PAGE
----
We had been in the water for what seemed like a very long time, it was still dark with only stars for visibility, when somebody at the other side of the raft from me said in a very loud voice "Aren't there supposed to be sharks in the Bay of Bengal". This caused an immediate panic, with everybody making a noise and thrashing the water with their legs for several minutes. Eventually, things quietened down and the general opinion was that if there were any sharks, they hadn't bothered us when we were quiet, so maybe we should stay that way, and that was what happened, and silence once more descended. In all, we must have been in the water over four hours, and the sky began to lighten as dawn approached, when several small boats appeared and approached us using large flashlights to pick their way among all the other wreckage around. I immediately let go of the raft and swam to the nearest boat, where I was helped on board into the small cabin and given a very large rough towel to drape around me, also a large mug of very hot tea, laced with some kind of spirits. When there were four survivors on board, as many as the small craft could comfortably take, we were taken to the large ship that had sunk us. As we were assisted up the gangway, we were met by an officer, who took down our name, rank and number, also our unit, and then we were given an assortment of odd clothing to wear after we had showered and dried. A hot meal followed, and then a bunk allocated, but I found sleep impossible. After a while, the ship's engines started and we began to move. I attempted to go exploring, but was instructed to stay where I was.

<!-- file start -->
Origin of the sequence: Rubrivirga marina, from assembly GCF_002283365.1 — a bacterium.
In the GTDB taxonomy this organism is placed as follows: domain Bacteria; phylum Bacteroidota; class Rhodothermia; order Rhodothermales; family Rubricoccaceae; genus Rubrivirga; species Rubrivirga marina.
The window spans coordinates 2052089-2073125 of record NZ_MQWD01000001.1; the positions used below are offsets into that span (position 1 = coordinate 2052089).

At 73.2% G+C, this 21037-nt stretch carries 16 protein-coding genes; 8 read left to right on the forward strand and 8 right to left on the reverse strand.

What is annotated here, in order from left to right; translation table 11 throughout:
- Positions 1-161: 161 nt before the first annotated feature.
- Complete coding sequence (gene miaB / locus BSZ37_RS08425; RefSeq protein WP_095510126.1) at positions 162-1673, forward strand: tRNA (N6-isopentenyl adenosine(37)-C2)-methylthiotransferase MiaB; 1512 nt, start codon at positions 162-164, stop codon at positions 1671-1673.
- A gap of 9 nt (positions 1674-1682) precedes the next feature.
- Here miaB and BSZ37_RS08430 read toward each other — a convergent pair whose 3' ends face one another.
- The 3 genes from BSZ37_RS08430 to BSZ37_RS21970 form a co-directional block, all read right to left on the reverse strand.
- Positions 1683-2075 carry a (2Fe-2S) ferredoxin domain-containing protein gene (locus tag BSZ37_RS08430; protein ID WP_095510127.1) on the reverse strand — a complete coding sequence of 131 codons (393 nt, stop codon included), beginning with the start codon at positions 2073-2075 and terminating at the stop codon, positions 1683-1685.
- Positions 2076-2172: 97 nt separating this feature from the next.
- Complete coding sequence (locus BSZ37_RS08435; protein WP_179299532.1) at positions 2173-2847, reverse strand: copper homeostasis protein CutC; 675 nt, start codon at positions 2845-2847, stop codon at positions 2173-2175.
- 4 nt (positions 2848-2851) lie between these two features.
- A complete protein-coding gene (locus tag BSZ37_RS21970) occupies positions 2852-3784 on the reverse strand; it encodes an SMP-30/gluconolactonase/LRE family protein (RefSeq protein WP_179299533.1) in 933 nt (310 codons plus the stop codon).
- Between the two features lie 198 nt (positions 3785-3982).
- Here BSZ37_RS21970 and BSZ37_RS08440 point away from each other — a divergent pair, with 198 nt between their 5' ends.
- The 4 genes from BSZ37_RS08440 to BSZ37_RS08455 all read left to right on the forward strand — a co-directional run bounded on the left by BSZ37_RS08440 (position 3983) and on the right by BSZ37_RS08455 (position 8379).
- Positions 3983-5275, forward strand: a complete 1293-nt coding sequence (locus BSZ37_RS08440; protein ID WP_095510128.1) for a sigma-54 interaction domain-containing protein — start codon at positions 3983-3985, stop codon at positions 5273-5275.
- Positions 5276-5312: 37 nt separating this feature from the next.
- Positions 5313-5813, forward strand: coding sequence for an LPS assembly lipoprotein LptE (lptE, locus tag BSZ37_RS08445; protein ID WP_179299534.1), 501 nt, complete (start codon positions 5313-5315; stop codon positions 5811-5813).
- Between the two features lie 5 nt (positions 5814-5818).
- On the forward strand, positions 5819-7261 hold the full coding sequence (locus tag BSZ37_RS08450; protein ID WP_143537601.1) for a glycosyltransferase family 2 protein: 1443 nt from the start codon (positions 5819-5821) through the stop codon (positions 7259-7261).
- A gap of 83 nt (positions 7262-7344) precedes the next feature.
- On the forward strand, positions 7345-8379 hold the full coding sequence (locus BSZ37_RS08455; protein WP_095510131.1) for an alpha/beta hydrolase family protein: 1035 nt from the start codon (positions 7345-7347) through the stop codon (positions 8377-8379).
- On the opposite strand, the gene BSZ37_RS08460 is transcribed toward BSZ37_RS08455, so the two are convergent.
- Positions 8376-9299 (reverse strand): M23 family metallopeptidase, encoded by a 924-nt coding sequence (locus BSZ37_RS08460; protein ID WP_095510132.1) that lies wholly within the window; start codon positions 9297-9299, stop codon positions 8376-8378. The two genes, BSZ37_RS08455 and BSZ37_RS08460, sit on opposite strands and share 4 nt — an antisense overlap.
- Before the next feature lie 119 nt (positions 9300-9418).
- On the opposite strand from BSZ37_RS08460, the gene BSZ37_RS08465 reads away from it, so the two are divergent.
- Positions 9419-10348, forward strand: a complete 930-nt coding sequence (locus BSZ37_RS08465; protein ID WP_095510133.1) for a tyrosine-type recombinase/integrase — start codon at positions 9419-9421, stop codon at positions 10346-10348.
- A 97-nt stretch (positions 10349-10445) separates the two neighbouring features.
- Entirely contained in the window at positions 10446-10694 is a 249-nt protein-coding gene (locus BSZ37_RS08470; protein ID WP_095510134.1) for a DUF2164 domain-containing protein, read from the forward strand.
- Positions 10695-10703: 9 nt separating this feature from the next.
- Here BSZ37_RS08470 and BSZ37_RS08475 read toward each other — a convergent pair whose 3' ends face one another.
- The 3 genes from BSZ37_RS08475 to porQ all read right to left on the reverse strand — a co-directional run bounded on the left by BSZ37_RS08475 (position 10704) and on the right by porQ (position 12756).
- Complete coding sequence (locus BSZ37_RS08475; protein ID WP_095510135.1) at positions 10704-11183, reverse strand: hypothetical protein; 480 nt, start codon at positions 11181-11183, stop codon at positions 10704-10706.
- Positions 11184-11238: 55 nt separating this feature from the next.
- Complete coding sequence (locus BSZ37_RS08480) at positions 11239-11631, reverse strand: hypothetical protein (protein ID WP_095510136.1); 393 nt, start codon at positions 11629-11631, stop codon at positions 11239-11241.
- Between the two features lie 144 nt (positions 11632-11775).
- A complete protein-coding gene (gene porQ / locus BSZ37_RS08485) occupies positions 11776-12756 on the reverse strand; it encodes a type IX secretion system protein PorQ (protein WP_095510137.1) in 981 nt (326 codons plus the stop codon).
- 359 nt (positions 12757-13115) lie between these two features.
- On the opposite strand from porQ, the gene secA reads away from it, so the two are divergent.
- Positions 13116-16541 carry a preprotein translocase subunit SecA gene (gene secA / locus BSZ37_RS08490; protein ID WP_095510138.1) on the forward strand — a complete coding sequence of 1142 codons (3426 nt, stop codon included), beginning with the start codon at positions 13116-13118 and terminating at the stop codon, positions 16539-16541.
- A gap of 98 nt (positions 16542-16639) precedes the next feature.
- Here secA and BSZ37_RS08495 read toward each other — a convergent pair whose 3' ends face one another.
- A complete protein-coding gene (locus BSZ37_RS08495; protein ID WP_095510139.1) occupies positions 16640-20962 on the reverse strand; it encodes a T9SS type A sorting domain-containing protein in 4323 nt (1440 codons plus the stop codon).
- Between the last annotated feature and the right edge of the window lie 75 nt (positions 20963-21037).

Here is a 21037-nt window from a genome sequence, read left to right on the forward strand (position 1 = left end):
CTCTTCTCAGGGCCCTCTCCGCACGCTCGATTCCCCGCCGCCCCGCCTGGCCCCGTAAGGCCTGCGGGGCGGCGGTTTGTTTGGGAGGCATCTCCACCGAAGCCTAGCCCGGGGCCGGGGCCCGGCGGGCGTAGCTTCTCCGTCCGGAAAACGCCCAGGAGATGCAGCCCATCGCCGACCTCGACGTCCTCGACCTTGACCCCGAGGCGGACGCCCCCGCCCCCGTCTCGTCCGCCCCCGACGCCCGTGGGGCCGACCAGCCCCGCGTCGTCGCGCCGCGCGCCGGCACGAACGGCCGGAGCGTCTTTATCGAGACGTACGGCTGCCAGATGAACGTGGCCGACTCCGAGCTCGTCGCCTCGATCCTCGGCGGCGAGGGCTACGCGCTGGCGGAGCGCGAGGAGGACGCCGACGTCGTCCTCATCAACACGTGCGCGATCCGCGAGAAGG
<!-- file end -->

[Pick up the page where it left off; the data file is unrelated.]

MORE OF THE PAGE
After a very short while, probably about two hours, the ship docked in Calcutta harbour and we were assembled on deck - a very motley crew - and very quickly taken off the ship. At no time did I manage to see the ship's name and nobody ever told me. On the quayside were several Land Rovers driven by military policemen, and the survivors were separated into their various units and whisked away. I was the only member of R.E.M.E and had the vehicle to myself. I was taken to the R.E.M.E HQ in Chowringee, Calcutta, where I had a session with the military policemen in the presence of an officer. He asked me to describe the series of events as I saw them, which I did, but they were obviously sketchy. He particularly wanted to know whether the ferry had it's navigation lights on and whether it had sounded any warning to the other ship, but I didn't know the answer to any of this.

When I returned to the HQ after having my kit and pay replaced, they told me that a sergeant from the Engineers, who was also a survivor, had been looking for "a Geordie" who had helped him, but I never saw him. I would very much like to find this Sergeant after all this time.